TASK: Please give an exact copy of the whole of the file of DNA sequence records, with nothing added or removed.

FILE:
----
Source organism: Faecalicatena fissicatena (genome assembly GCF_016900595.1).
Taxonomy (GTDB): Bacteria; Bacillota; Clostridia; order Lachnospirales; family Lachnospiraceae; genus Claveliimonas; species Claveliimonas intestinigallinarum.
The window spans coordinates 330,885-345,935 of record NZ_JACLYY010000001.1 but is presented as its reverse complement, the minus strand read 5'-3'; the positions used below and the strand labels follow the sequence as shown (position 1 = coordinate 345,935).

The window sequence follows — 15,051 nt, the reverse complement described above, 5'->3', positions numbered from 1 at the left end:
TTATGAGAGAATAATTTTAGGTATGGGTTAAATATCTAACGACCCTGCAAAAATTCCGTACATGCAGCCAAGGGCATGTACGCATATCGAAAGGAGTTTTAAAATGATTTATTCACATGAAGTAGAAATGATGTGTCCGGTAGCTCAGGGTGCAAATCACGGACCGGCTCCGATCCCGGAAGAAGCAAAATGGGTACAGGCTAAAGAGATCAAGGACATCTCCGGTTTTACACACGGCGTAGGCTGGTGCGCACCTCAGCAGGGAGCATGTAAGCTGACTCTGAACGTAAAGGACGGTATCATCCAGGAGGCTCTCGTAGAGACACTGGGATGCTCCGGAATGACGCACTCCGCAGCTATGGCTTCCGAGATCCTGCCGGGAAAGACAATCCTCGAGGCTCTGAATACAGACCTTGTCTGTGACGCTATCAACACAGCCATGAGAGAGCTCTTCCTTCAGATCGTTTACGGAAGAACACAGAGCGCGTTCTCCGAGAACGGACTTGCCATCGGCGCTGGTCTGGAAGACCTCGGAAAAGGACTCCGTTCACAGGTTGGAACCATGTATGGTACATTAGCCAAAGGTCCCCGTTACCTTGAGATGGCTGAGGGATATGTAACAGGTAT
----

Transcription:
Source organism: Faecalicatena fissicatena (genome assembly GCF_016900595.1).
Taxonomy (GTDB): Bacteria; Bacillota; Clostridia; order Lachnospirales; family Lachnospiraceae; genus Claveliimonas; species Claveliimonas intestinigallinarum.
The window spans coordinates 330,885-345,935 of record NZ_JACLYY010000001.1 but is presented as its reverse complement, the minus strand read 5'-3'; the positions used below and the strand labels follow the sequence as shown (position 1 = coordinate 345,935).

The window sequence follows — 15,051 nt, the reverse complement described above, 5'->3', positions numbered from 1 at the left end:
TTATGAGAGAATAATTTTAGGTATGGGTTAAATATCTAACGACCCTGCAAAAATTCCGTACATGCAGCCAAGGGCATGTACGCATATCGAAAGGAGTTTTAAAATGATTTATTCACATGAAGTAGAAATGATGTGTCCGGTAGCTCAGGGTGCAAATCACGGACCGGCTCCGATCCCGGAAGAAGCAAAATGGGTACAGGCTAAAGAGATCAAGGACATCTCCGGTTTTACACACGGCGTAGGCTGGTGCGCACCTCAGCAGGGAGCATGTAAGCTGACTCTGAACGTAAAGGACGGTATCATCCAGGAGGCTCTCGTAGAGACACTGGGATGCTCCGGAATGACGCACTCCGCAGCTATGGCTTCCGAGATCCTGCCGGGAAAGACAATCCTCGAGGCTCTGAATACAGACCTTGTCTGTGACGCTATCAACACAGCCATGAGAGAGCTCTTCCTTCAGATCGTTTACGGAAGAACACAGAGCGCGTTCTCCGAGAACGGACTTGCCATCGGCGCTGGTCTGGAAGACCTCGGAAAAGGACTCCGTTCACAGGTTGGAACCATGTATGGTACATTAGCCAAAGGTCCCCGTTACCTTGAGATGGCTGAGGGATATGTAACAGGTAT